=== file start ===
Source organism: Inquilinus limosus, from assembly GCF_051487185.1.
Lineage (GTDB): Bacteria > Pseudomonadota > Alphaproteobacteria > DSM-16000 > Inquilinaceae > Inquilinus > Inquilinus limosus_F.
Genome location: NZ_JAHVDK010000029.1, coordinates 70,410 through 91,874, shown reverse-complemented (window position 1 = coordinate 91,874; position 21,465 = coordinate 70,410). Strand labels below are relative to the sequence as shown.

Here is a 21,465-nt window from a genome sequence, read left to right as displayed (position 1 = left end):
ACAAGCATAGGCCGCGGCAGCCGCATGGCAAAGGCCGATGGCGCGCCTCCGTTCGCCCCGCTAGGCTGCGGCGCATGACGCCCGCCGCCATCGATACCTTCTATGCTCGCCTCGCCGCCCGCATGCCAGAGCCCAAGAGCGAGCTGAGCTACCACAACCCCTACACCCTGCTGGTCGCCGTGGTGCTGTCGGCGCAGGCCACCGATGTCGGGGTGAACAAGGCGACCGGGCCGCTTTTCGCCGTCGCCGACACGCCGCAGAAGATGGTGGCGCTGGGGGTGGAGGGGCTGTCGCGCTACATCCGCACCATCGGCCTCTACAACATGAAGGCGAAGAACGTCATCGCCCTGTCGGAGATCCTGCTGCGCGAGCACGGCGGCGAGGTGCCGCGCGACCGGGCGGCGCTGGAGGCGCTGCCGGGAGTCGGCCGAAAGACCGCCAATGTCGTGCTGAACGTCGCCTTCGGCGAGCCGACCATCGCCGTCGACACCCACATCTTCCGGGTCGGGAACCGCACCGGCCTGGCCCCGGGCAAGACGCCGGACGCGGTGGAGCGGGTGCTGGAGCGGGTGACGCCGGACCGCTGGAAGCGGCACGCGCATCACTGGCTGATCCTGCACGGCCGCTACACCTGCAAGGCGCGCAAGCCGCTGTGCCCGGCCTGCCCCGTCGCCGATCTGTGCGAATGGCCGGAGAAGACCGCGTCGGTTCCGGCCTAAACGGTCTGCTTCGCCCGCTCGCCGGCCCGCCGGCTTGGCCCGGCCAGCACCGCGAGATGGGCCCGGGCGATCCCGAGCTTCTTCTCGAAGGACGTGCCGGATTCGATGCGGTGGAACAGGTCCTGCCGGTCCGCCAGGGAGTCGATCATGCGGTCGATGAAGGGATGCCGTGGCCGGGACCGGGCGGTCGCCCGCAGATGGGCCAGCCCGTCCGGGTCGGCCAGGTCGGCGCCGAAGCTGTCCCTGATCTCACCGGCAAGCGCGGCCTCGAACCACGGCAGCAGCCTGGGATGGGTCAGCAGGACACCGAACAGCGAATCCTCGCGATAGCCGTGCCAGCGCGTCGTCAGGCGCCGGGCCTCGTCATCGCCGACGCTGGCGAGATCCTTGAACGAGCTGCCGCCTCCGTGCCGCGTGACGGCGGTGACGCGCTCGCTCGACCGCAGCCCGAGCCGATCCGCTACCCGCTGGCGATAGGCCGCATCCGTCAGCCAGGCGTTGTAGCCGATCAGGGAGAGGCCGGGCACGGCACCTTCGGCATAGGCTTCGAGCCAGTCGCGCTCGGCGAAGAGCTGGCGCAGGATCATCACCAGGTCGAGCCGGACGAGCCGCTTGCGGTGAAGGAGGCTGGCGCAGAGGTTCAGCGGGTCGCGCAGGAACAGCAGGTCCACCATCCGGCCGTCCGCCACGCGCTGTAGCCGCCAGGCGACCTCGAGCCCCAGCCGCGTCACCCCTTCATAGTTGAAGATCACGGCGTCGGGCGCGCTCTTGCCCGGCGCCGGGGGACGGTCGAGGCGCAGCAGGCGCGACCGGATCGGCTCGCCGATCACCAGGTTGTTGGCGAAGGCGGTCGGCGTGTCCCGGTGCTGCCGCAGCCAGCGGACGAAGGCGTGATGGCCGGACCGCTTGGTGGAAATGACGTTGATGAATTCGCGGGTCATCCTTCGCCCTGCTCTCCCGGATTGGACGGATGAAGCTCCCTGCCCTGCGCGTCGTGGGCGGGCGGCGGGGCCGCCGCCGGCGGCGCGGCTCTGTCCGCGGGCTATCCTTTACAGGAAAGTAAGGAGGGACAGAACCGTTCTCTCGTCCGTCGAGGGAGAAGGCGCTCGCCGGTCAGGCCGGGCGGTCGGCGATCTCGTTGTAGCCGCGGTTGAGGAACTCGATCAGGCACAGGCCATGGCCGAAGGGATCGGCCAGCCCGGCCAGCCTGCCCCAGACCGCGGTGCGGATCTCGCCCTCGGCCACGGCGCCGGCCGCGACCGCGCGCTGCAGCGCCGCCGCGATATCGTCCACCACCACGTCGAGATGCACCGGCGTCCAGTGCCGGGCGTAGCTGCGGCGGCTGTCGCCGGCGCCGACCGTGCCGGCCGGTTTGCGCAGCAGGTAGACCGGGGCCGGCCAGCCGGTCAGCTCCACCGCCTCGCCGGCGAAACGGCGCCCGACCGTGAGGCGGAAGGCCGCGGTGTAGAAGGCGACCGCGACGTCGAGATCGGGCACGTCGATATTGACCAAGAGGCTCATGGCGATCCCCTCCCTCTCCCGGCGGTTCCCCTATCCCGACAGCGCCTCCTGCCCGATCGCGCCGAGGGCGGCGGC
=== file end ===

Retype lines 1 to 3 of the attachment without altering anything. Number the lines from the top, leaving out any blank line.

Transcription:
Source organism: Inquilinus limosus, from assembly GCF_051487185.1.
Lineage (GTDB): Bacteria > Pseudomonadota > Alphaproteobacteria > DSM-16000 > Inquilinaceae > Inquilinus > Inquilinus limosus_F.
Genome location: NZ_JAHVDK010000029.1, coordinates 70,410 through 91,874, shown reverse-complemented (window position 1 = coordinate 91,874; position 21,465 = coordinate 70,410). Strand labels below are relative to the sequence as shown.